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Human Rights, Marriage Equality, HR & Good Business Practice

Human Rights, Marriage Equality, HR & Good Business Practice

I have asked myself:  Does the marriage equality survey have anything to do with us as HR, or HR Development professionals?  Yes, it does.  Over 800 organisations have publicly supported marriage equality.  Their stance could be driven by a sense of justice, or perhaps because they believe it is in their business interest to be seen as fair, progressive and inclusive.  See the February Deloitte Study: Missing out – the business case for diversity

This article and the 2 references gives HR practitioners information they could use in positioning themselves and their organisations as early adopters of what is fair and inevitable.  They will of course offend people who hold the view that their rights are being compromised if people of the same gender marry.

The majority of people have a “live and let live” position, however change always requires active support.

“What was All the Fuss About?
On reflecting on my long career in HR, especially my recruitment practice, I realised that at every stage when a progressive change was mooted by early adopters, it was at first strongly opposed by late adopters.

However, once these became law or organisation policy, they are quickly accepted by most people and one is left wondering what the fuss was about.

e.g. The world did not end when women got the vote or when it organisations brought in anti-discrimination policies.

3 Reasons Fairness and Human Rights Matter to Business and Government Organisations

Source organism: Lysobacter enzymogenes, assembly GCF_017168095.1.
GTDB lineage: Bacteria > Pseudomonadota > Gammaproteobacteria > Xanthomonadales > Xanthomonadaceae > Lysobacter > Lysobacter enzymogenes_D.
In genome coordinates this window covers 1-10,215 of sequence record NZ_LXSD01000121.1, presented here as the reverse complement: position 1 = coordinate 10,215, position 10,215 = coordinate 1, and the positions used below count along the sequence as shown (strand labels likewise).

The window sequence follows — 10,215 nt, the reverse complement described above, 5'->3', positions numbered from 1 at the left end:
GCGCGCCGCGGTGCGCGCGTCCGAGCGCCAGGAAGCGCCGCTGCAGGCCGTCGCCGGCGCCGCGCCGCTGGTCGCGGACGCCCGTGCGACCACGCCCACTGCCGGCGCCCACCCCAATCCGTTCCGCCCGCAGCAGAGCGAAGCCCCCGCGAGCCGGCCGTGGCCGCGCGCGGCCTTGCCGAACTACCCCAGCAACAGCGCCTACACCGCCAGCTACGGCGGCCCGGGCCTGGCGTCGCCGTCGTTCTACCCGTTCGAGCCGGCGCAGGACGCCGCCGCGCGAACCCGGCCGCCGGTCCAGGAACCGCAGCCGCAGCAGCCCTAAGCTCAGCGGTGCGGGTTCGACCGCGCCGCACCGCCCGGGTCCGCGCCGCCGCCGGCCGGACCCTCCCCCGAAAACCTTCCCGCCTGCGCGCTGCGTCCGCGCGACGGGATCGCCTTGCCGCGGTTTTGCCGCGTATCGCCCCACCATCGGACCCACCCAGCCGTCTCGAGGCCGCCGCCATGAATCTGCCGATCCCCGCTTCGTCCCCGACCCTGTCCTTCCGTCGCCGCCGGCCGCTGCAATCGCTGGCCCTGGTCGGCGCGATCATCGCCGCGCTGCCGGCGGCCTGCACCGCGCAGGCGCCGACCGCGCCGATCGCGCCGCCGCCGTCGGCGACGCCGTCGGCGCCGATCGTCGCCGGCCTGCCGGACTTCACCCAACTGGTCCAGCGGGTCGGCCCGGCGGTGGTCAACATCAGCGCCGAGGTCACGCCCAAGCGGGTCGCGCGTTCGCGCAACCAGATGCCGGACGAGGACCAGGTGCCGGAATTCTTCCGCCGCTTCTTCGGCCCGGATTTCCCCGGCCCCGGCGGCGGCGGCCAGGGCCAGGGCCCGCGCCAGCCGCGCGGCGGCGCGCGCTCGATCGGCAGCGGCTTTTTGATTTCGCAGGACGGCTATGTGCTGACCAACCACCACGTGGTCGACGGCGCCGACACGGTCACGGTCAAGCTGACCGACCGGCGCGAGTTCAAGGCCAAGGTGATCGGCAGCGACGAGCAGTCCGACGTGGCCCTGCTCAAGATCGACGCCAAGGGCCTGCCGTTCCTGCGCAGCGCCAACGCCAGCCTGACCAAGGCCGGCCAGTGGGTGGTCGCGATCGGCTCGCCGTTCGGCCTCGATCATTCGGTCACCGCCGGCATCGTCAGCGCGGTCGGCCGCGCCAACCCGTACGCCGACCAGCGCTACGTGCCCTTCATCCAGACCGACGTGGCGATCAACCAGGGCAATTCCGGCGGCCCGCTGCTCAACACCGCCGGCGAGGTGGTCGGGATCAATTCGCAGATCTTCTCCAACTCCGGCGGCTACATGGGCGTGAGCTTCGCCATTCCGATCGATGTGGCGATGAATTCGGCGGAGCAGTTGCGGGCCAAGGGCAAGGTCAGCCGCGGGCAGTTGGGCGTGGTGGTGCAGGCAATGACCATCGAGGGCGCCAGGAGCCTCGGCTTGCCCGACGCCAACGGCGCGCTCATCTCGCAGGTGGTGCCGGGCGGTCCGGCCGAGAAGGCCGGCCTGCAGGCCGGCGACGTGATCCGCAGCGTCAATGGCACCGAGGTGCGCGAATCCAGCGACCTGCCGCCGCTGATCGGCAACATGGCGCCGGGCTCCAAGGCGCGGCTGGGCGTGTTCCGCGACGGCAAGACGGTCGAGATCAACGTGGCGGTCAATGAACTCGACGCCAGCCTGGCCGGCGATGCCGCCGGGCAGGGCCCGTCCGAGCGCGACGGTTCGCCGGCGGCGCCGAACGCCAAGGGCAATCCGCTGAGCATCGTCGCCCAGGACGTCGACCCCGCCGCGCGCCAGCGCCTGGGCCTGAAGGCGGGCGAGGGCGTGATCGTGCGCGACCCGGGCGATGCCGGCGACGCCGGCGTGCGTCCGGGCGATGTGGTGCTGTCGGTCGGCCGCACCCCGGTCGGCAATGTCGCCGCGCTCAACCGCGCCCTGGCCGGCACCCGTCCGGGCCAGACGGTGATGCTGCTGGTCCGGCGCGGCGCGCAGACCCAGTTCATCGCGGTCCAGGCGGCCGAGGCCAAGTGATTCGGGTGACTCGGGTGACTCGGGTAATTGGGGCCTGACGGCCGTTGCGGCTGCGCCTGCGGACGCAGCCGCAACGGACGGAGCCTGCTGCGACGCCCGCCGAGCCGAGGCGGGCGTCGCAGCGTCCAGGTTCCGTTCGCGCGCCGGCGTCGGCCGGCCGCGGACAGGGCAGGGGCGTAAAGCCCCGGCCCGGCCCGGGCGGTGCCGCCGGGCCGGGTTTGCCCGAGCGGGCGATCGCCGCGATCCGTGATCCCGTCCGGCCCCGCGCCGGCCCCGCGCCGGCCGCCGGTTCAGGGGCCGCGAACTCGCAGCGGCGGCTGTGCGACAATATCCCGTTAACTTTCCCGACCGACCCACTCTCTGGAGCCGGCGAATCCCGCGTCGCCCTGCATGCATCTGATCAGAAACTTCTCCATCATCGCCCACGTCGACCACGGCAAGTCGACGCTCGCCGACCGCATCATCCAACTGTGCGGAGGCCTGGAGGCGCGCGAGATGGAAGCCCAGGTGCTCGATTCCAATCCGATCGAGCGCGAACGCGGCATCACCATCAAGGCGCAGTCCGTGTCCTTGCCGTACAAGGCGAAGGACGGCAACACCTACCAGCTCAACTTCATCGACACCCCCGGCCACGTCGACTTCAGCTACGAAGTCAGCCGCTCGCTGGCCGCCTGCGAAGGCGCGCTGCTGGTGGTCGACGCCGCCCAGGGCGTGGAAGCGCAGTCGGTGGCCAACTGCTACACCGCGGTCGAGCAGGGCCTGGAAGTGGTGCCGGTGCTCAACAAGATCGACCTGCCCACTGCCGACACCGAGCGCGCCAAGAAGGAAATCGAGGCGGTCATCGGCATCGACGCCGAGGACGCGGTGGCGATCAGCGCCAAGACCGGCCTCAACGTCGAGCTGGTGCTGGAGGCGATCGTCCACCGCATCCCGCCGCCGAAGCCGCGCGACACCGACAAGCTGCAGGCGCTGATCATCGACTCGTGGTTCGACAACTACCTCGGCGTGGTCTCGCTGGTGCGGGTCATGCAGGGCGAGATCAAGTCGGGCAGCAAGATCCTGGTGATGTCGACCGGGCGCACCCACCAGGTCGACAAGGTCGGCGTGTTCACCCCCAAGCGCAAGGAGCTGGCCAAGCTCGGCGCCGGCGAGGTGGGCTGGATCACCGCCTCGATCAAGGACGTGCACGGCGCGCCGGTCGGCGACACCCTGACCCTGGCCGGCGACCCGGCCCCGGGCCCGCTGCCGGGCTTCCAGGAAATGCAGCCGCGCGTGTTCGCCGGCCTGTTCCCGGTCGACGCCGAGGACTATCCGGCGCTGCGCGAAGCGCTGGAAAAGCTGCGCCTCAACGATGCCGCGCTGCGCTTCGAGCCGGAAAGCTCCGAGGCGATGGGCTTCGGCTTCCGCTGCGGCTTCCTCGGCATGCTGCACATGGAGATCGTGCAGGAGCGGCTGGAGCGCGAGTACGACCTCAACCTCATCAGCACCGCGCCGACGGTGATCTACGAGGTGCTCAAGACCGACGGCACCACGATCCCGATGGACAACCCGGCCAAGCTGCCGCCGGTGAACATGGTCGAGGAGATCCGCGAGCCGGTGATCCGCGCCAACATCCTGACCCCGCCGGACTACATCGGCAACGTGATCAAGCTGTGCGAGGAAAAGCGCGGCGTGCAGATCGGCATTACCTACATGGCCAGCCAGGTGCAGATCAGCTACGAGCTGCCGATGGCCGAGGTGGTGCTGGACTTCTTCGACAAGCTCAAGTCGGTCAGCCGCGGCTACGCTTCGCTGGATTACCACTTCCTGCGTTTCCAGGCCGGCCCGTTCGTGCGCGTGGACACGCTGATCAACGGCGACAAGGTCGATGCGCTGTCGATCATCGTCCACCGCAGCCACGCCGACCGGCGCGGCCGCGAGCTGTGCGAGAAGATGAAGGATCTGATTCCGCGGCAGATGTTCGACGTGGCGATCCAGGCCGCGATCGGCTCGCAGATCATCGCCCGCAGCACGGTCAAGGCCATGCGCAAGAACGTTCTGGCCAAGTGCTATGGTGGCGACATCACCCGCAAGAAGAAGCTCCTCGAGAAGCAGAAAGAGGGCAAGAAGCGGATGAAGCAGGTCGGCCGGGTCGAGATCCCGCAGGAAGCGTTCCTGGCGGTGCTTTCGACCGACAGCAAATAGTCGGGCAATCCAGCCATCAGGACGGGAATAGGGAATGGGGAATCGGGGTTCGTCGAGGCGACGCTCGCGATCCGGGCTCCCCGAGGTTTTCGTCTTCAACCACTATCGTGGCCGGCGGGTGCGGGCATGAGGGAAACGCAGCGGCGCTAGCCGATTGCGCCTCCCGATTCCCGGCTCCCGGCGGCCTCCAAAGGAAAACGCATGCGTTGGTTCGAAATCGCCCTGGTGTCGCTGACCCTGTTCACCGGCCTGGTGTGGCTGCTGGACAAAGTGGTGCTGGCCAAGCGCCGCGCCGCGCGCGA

Let’s set aside any moral arguments as these are less effective than making a business case for being seen as progressive:

  1. Diverse and open organisations attract a wider range of talent and customers.
  2. Organisations that openly flout employment legislation, run the risk of getting fined, or worse.
  3. Being slow to embrace progressive changes can result in poor publicity.  On the other hand, ones that are early adopters of fairness are seen as “good” by their employees and the general public.

The Role of HR – Much has Already been Achieved
The arc of HR practice over time has been inclined towards fairness.  HR practitioners have had a positive influence in these achievements over the past 50 years:

  • Female teachers not being fired upon getting married.
  • Women are in more senior and professional roles.  (Still a way to go of course.  E.g. How many women fire fighters do you know?)
  • Organisations no longer discriminate based on religious belief.  (There is probably one exception, but people are much better at hiding prejudice these days.)
  • Much less racial, disability, or sexual orientation discrimination.
  • Less overt age discrimination.

Marriage Equality & HR
There is a business case for organisations supporting marriage equality.  It helps organisations such as Myer, Apple, Adecco and Commonwealth Bank to be more attractive to the majority of their employees and customers.  See “The Market of Virtue, Why Companies like Qantas are campaigning for marriage equality” by Prof Carl Rhodes.

40% of young people are attracted to organisations who support marriage equality.

They are the future and are on the increase.  It is only a matter of time before there are enough of them to force Australian Governments to join all the other progressive and even non-progressive countries that have adopted marriage equality.

It is Also a Personal Issue
I believe it is not up to anyone to tell anyone else who they can or cannot marry.  Religious freedoms remain.  Religions can arrange marriages between strangers, not marry divorced people, or not marry people of the same gender.  Marriage equality does not force anyone to marry someone of the same gender.

But as an HR Professional, where should you be moving your organisation regarding marriage equality and other human rights issues?  Which side of history do we want to be on?

Reg Polson

 

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